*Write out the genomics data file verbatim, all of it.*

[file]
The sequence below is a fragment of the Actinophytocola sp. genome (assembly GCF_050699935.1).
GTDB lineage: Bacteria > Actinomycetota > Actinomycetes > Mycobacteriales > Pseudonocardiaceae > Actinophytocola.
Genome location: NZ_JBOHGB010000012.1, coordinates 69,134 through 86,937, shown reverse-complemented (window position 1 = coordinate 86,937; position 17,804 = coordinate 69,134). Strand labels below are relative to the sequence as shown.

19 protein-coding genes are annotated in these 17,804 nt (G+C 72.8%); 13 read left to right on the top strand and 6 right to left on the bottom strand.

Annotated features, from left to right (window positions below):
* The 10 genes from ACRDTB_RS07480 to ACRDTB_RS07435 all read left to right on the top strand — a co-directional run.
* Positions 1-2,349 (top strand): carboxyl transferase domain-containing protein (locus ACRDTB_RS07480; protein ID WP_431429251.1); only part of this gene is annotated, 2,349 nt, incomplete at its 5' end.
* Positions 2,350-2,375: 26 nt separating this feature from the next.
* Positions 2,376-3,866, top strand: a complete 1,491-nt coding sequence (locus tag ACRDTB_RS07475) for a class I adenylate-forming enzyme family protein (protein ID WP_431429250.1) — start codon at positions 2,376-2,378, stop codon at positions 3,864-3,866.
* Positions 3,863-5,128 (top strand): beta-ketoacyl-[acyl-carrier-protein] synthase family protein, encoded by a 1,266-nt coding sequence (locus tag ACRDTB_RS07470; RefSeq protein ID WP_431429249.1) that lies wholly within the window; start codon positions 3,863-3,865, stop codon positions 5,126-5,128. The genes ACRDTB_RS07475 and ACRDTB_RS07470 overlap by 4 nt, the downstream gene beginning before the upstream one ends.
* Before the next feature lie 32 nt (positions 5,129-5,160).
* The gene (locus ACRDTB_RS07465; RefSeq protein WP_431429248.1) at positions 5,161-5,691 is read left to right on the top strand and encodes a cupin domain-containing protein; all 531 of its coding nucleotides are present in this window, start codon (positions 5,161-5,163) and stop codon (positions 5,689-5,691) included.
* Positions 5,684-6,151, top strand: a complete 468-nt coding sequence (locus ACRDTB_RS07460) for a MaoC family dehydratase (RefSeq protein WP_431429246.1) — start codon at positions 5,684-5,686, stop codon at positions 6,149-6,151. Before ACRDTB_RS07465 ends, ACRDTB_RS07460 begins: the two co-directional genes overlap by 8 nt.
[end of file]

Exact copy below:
The sequence below is a fragment of the Actinophytocola sp. genome (assembly GCF_050699935.1).
GTDB lineage: Bacteria > Actinomycetota > Actinomycetes > Mycobacteriales > Pseudonocardiaceae > Actinophytocola.
Genome location: NZ_JBOHGB010000012.1, coordinates 69,134 through 86,937, shown reverse-complemented (window position 1 = coordinate 86,937; position 17,804 = coordinate 69,134). Strand labels below are relative to the sequence as shown.

19 protein-coding genes are annotated in these 17,804 nt (G+C 72.8%); 13 read left to right on the top strand and 6 right to left on the bottom strand.

Annotated features, from left to right (window positions below):
* The 10 genes from ACRDTB_RS07480 to ACRDTB_RS07435 all read left to right on the top strand — a co-directional run.
* Positions 1-2,349 (top strand): carboxyl transferase domain-containing protein (locus ACRDTB_RS07480; protein ID WP_431429251.1); only part of this gene is annotated, 2,349 nt, incomplete at its 5' end.
* Positions 2,350-2,375: 26 nt separating this feature from the next.
* Positions 2,376-3,866, top strand: a complete 1,491-nt coding sequence (locus tag ACRDTB_RS07475) for a class I adenylate-forming enzyme family protein (protein ID WP_431429250.1) — start codon at positions 2,376-2,378, stop codon at positions 3,864-3,866.
* Positions 3,863-5,128 (top strand): beta-ketoacyl-[acyl-carrier-protein] synthase family protein, encoded by a 1,266-nt coding sequence (locus tag ACRDTB_RS07470; RefSeq protein ID WP_431429249.1) that lies wholly within the window; start codon positions 3,863-3,865, stop codon positions 5,126-5,128. The genes ACRDTB_RS07475 and ACRDTB_RS07470 overlap by 4 nt, the downstream gene beginning before the upstream one ends.
* Before the next feature lie 32 nt (positions 5,129-5,160).
* The gene (locus ACRDTB_RS07465; RefSeq protein WP_431429248.1) at positions 5,161-5,691 is read left to right on the top strand and encodes a cupin domain-containing protein; all 531 of its coding nucleotides are present in this window, start codon (positions 5,161-5,163) and stop codon (positions 5,689-5,691) included.
* Positions 5,684-6,151, top strand: a complete 468-nt coding sequence (locus ACRDTB_RS07460) for a MaoC family dehydratase (RefSeq protein WP_431429246.1) — start codon at positions 5,684-5,686, stop codon at positions 6,149-6,151. Before ACRDTB_RS07465 ends, ACRDTB_RS07460 begins: the two co-directional genes overlap by 8 nt.